Gardening for Wildlife – August

Linda Bingham

Gardening for wildlife

August is generally thought of as the month for holidays and enjoying family time.  Now that Covid restrictions are almost all lifted, the garden can be a focal point for social gatherings, barbeques, and for children to play.  No matter what other uses you have for your outdoor space, and no matter what your style, it is still possible to accommodate wildlife.

Around 87% of UK households have a garden.  A total area of over 10 million acres!  We are hearing more and more about the UK’s decline in biodiversity with more than one in ten of Britain’s wildlife species facing extinction and since 1970, 41% of Britain’s wildlife species in decline. 

I know a lot of people feel that there is nothing they can do to halt this decline, but our gardens and outdoor spaces can provide a huge network of connected habitats and food sources for wildlife.  By gardening with wildlife in mind, we really can make a difference.

You may wonder why insects are so important.  They not only provide food for other animals, and play a vital part in a balanced ecosystem, they are actually essential to our own global food system.  Insect pollination is worth £690 million to UK crops each year!  Bees and other insects (pollinators) drink the sweet nectar from flowers.  As they move from flower to flower they transfer pollen, which fertilises the plant, enabling it to produce seeds.  A huge proportion of food crops worldwide depend on pollinators and without them we wouldn’t have foods such as tomatoes, coffee, beans, and potatoes.

Here are some tips on what you can do for wildlife in your garden during August:

Cut down or mow your wild grass area

If you took part in ‘No Mow May’ then decided to leave a small or large area of lawn uncut, August is the month to mow or cut the grass using shears or a scythe.  Traditionally, in a wildflower meadow, this is called the ‘haycut.’  As I write, the weather is very mixed, and we’ve had a lot of rain recently.  Because of this your long grass or wildflower area may still be looking green, attractive, and colourful.  There is no fixed time for doing the ‘haycut’ so it could be delayed until late August or early September when hot weather (we hope!) might have dried out the grasses and wildflowers.

Cut the area short with the mower set on low or use shears if it is a small space.  A scythe can be used for particularly long grass if you have a larger meadow area.  The important thing is to leave the cuttings where they fall for a few days.  This allows the seeds of any wildflowers to drop to the surface of the soil.   After a few days, rake up the cuttings and put them on your compost heap (if you have one).  Wildflowers grow best in soil which lacks nutrients, so removing the cuttings encourages more to grow.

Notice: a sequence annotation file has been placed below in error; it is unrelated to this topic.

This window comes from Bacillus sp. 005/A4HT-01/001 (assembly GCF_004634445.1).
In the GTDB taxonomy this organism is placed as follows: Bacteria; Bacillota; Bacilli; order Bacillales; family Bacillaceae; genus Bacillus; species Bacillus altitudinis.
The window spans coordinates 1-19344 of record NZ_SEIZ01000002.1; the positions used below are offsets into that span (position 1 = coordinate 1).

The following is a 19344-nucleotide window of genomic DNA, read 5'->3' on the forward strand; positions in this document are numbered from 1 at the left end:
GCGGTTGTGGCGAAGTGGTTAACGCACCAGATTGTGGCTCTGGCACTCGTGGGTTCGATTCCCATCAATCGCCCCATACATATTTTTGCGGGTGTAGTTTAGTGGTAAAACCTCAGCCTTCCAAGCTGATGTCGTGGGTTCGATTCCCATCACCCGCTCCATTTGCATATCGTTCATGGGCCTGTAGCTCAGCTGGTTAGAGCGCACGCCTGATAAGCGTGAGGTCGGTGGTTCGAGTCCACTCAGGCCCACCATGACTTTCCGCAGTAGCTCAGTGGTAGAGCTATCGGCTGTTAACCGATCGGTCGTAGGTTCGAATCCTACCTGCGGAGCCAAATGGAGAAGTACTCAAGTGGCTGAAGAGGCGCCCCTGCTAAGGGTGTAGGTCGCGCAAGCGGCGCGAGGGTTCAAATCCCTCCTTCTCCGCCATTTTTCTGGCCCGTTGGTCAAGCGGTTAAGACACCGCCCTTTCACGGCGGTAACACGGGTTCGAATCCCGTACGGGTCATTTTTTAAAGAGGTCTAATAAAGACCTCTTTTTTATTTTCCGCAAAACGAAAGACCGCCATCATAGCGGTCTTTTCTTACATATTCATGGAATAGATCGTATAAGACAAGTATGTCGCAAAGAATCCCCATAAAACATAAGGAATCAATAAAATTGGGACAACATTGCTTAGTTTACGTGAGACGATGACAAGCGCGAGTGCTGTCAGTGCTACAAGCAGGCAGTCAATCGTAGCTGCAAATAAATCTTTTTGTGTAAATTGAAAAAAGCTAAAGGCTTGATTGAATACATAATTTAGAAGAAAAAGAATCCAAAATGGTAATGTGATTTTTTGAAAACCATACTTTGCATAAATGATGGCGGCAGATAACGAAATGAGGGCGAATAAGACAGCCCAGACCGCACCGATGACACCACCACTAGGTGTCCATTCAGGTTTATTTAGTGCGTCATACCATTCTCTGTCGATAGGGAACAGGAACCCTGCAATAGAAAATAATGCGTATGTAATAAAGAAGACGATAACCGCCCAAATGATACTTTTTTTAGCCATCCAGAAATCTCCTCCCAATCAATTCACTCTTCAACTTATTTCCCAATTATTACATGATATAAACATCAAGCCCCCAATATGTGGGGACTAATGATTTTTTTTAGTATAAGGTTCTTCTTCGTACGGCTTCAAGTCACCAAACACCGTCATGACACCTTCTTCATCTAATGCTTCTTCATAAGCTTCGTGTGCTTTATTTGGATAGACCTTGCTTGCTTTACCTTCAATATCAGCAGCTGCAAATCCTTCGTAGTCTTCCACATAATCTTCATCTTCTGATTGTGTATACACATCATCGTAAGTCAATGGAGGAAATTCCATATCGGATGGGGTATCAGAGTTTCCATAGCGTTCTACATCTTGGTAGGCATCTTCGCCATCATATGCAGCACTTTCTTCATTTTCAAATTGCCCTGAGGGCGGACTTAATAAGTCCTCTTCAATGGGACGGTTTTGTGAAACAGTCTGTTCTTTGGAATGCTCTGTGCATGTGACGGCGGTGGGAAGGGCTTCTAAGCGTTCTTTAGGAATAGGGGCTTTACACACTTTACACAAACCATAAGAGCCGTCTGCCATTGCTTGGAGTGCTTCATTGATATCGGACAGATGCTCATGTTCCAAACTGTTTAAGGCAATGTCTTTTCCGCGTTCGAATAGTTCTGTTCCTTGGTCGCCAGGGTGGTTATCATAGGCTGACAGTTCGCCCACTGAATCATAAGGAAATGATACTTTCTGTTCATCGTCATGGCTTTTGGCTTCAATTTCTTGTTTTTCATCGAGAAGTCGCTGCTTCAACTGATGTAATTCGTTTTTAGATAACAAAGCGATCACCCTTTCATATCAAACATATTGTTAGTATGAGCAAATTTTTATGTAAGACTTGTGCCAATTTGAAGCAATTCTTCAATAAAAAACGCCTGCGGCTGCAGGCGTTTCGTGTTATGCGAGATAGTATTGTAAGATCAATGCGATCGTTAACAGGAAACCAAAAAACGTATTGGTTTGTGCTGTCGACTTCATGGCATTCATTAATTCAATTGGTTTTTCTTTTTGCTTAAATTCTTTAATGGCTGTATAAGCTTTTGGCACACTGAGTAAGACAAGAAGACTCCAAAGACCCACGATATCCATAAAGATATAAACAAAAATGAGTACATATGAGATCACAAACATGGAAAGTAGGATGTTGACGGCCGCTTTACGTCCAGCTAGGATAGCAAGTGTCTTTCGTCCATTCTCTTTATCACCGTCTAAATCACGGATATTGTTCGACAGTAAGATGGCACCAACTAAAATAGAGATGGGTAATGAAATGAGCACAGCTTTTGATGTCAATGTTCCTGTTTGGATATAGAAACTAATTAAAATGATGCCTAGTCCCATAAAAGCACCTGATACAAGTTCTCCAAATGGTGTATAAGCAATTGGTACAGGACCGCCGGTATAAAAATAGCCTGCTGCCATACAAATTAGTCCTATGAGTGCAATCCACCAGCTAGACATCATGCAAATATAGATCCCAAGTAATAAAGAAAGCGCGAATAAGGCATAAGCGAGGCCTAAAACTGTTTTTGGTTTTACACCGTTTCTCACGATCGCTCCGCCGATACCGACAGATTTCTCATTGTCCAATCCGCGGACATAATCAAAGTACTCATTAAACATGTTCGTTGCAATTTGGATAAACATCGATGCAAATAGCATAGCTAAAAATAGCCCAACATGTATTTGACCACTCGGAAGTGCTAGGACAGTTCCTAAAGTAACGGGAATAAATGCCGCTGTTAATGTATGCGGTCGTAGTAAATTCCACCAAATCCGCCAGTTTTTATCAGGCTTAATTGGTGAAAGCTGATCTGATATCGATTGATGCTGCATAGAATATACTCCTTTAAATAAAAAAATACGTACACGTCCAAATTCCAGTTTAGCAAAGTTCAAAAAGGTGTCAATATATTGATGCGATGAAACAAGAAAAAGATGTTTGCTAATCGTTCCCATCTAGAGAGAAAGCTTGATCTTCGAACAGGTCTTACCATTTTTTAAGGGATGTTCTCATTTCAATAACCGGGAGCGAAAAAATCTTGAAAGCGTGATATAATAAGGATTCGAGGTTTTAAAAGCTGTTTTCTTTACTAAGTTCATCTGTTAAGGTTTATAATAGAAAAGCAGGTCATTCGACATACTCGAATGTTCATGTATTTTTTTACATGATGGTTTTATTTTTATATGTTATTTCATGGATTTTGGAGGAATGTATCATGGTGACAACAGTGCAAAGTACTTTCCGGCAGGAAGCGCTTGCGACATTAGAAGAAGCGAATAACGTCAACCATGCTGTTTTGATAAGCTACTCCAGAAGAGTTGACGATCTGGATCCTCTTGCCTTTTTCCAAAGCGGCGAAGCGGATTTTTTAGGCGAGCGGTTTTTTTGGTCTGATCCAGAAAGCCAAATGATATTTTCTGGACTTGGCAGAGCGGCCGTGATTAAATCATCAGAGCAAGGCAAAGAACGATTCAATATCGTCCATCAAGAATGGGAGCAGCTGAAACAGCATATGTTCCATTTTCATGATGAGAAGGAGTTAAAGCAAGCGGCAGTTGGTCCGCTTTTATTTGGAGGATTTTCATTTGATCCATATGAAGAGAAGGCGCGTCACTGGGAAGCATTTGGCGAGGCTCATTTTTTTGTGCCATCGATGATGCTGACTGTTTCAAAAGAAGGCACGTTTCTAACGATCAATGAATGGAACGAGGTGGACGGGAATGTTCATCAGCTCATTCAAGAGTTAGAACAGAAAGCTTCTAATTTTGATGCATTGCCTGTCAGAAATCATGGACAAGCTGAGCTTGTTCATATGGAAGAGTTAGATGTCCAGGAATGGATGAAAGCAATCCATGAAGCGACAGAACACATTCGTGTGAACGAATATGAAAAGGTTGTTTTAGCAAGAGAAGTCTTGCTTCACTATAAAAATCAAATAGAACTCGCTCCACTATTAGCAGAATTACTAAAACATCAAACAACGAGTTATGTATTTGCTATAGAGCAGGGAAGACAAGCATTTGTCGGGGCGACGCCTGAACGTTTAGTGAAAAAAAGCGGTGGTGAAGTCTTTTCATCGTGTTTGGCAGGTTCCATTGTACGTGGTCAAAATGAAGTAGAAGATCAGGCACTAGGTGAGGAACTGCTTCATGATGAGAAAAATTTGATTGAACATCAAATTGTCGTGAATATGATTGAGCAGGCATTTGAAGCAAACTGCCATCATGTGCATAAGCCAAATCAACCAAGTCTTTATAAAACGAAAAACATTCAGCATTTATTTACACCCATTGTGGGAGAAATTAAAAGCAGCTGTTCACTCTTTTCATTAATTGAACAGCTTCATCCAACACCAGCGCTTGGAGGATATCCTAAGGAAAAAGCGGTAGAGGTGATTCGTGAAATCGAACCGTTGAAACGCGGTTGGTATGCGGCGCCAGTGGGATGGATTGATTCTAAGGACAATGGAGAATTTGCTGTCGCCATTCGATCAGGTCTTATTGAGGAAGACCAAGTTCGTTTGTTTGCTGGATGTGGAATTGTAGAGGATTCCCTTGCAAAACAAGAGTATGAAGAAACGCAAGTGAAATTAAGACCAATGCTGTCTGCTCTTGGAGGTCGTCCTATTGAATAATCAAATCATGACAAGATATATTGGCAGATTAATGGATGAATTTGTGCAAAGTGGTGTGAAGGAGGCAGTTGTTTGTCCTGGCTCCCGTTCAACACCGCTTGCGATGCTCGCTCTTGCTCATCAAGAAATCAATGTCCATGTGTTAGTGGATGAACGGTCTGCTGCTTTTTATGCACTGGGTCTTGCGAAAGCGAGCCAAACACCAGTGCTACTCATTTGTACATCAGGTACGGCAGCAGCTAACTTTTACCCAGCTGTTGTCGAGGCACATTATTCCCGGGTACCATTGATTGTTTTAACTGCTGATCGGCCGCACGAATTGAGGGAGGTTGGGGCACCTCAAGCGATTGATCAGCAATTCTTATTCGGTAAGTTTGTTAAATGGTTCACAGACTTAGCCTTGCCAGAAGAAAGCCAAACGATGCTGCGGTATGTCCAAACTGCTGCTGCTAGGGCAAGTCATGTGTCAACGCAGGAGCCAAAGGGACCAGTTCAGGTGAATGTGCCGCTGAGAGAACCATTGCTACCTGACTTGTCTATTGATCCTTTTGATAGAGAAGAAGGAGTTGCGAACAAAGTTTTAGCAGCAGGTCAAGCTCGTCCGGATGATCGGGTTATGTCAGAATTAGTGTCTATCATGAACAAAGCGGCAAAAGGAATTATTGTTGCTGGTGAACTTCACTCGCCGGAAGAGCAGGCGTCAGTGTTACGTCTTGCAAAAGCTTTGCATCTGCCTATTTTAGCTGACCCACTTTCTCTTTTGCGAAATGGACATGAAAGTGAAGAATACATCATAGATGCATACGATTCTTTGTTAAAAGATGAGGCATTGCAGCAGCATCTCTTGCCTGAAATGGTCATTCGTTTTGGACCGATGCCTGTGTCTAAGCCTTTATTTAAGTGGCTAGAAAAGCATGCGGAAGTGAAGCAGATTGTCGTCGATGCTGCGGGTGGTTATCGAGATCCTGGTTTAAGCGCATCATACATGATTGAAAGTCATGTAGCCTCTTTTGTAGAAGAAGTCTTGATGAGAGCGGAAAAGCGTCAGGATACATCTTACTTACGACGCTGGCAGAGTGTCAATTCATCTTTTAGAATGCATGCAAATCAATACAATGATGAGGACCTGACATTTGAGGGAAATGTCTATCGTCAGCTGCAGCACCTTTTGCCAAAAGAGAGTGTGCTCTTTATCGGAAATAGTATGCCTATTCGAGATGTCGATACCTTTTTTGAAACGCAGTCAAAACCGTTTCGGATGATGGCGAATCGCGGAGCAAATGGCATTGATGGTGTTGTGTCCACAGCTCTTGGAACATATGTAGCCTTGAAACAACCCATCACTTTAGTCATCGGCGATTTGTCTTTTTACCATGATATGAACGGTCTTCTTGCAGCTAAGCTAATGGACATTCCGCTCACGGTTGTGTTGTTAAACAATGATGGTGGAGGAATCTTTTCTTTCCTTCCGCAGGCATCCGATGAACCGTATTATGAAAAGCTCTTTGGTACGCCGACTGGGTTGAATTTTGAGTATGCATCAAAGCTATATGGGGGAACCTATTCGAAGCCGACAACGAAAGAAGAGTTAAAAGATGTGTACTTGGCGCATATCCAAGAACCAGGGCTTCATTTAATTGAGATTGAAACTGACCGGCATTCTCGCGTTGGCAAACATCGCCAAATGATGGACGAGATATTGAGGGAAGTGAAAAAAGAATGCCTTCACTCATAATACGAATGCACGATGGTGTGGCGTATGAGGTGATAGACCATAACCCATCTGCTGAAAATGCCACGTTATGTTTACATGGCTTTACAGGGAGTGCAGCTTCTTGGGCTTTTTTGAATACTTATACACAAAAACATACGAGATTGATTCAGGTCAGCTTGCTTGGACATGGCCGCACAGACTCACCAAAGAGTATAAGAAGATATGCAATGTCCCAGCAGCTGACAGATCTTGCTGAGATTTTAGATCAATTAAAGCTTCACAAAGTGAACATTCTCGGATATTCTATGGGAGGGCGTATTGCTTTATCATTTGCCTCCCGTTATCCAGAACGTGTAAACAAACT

For more information follow this link:

Maintain your flower borders

We’ve had so much rain this year that some people may feel they have more weeds than flowers!  There is a saying that ‘a weed is just a wildflower growing where it is unwanted.’  Some of these weeds/wildflowers are very pretty and will compliment a flower border but others are invasive and will spread quickly if left unchecked. 

The best way to deal with unwanted weeds is to cut them using a hoe or to hand weed, using a weeding tool to dig out deep roots.  Bindweed, couch grass and ground elder are particularly difficult to remove completely as they have long networks of roots that go deep underground.  Try to dig out as much as possible or cover a larger area in layers of newspaper or cardboard.  This still won’t eradicate these weeds completely, but it will suppress their growth.  Try not to use weedkiller as it kills so much more than weeds and can often remain in the soil for years.

Don’t allow unwanted weeds to flower and set seed otherwise you’ll have problems in the future.  Weed management needs to be done little and often.

Deadhead flowers on plants in borders or pots to encourage more flowers to grow, this is particularly beneficial if they are attractive to pollinators.  Stop deadheading roses halfway through the month.  All roses produce hips, but we don’t see them as often due to deadheading.  Rosehips look wonderful right through into winter and they also provide a valuable food source for wild birds.

Even if it has been raining, continue to water plants in pots and hanging baskets to keep them looking good into autumn.

Cut back herbs such as oregano, mint, and thyme to encourage new growth.  If you have a large herb garden, allowing some areas to flower will create a nectar haven for pollinators.  Wild marjoram is a particularly beneficial herb to grow as it is native to the UK and loved by butterflies and bees.  Basil, parsley, and coriander seeds can still be sown.

August is a good time to trim hedges but check that there are no birds nesting.  Some birds have a second or third brood and there still may be chicks in nests.  Wait until they have fledged before cutting.

The best plants which flower in July/August, have a long flowering period and attract diverse insects are:

Catmint (Nepeta – non-native)

Field scabious (Knautia arvensis – native)

Marjoram (Origanum vulgare – native)